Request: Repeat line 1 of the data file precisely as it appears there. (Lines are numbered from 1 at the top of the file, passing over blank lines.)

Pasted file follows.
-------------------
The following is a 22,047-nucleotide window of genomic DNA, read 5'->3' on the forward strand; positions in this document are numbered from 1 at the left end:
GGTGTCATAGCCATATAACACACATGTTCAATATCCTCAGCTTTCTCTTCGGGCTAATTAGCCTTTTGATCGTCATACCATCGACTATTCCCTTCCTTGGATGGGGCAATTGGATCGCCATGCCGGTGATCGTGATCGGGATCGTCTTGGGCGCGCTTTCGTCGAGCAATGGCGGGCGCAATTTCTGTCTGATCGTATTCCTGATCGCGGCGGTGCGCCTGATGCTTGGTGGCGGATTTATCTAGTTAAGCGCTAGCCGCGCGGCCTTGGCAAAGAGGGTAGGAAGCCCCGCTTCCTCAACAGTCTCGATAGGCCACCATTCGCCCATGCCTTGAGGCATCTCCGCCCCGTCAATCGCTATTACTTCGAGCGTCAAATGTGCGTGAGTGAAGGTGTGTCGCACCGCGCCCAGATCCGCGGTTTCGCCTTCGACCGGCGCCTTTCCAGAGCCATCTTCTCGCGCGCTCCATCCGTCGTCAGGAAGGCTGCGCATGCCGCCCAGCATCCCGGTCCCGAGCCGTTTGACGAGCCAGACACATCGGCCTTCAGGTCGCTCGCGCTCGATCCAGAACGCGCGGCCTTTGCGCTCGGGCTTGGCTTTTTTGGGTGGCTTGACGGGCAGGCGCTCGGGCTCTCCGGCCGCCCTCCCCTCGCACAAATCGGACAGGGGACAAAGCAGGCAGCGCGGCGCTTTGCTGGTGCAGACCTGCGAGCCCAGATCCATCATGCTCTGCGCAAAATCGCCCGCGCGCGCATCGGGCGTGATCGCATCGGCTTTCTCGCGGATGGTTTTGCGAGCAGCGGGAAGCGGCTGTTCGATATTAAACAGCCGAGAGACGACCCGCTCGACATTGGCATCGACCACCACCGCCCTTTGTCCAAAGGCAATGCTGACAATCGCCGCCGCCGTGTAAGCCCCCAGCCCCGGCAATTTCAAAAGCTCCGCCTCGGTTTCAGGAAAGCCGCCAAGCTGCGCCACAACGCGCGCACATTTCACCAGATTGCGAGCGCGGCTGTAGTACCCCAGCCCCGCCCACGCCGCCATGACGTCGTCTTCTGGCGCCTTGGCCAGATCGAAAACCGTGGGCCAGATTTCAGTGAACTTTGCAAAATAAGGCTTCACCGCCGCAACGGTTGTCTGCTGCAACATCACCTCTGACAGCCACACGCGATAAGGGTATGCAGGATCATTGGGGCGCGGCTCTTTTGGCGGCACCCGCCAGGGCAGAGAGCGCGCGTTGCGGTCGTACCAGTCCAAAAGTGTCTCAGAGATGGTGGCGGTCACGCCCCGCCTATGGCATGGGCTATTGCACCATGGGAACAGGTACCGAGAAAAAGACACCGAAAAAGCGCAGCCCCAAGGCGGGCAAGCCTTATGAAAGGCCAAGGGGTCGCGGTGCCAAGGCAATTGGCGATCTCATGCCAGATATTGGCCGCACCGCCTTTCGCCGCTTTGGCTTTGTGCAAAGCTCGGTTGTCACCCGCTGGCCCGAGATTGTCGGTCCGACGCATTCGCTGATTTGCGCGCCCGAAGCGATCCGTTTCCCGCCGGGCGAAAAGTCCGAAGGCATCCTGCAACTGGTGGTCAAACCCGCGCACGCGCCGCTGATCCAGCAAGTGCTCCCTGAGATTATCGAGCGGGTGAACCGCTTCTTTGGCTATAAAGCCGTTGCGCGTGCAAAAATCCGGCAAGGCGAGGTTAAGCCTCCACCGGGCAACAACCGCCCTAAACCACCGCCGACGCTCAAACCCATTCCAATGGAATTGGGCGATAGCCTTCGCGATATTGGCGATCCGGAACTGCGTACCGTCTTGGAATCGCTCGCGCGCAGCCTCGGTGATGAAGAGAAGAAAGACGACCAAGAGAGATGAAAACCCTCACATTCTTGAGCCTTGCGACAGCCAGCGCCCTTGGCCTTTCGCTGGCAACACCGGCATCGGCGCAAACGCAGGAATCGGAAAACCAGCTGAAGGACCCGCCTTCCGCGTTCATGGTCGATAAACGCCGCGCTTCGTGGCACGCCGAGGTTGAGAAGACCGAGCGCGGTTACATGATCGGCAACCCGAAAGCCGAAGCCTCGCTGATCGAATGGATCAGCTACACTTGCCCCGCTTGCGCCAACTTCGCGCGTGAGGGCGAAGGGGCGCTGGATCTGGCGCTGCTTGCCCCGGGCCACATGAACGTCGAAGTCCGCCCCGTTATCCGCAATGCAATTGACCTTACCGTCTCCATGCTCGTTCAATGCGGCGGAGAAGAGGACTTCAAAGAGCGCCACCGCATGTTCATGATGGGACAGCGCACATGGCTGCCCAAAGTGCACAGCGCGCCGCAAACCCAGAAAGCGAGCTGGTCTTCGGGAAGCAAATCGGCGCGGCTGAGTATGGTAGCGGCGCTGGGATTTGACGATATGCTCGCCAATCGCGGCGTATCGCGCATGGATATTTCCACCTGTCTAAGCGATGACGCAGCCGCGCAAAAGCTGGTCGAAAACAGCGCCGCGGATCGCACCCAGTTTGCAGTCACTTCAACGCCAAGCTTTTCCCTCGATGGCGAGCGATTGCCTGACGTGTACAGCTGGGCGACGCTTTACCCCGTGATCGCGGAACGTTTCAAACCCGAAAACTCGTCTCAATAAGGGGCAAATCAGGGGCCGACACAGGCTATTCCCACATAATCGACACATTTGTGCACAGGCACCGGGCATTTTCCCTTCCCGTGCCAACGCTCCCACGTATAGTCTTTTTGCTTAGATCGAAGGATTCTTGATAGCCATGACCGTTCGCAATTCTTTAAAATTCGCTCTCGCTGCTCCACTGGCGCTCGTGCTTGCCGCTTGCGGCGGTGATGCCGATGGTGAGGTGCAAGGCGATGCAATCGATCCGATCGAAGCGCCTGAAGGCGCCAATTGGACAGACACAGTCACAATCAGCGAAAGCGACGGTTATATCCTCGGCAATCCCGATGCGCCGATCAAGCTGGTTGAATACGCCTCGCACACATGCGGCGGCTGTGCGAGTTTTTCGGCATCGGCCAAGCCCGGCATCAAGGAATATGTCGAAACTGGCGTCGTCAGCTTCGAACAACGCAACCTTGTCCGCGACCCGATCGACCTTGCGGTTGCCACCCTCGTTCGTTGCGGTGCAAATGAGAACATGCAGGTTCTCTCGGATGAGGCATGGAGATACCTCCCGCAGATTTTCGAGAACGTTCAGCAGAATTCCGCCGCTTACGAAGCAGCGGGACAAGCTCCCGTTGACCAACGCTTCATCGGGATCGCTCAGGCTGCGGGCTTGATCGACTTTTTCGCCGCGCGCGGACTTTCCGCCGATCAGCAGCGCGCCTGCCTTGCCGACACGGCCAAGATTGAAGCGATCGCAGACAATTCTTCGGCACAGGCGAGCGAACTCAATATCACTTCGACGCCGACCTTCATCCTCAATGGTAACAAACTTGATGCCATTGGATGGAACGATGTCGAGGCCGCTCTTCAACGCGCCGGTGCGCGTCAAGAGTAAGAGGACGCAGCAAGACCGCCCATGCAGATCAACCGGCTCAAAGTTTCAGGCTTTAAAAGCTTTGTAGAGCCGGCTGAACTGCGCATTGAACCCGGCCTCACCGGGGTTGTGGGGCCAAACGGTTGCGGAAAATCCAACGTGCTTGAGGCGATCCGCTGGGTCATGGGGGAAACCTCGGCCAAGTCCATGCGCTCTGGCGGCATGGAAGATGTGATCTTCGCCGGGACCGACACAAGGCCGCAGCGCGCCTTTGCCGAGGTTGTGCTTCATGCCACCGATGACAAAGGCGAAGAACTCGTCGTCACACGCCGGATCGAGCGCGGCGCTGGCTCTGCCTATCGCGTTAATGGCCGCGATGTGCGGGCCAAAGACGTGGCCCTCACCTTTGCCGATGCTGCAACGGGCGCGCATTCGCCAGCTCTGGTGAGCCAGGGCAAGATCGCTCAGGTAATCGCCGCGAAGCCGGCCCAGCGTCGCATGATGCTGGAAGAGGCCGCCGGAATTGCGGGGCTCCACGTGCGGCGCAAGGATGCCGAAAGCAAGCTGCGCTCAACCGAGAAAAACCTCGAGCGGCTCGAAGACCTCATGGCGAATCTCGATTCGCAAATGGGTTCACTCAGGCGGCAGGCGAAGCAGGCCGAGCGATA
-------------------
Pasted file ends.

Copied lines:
The following is a 22,047-nucleotide window of genomic DNA, read 5'->3' on the forward strand; positions in this document are numbered from 1 at the left end: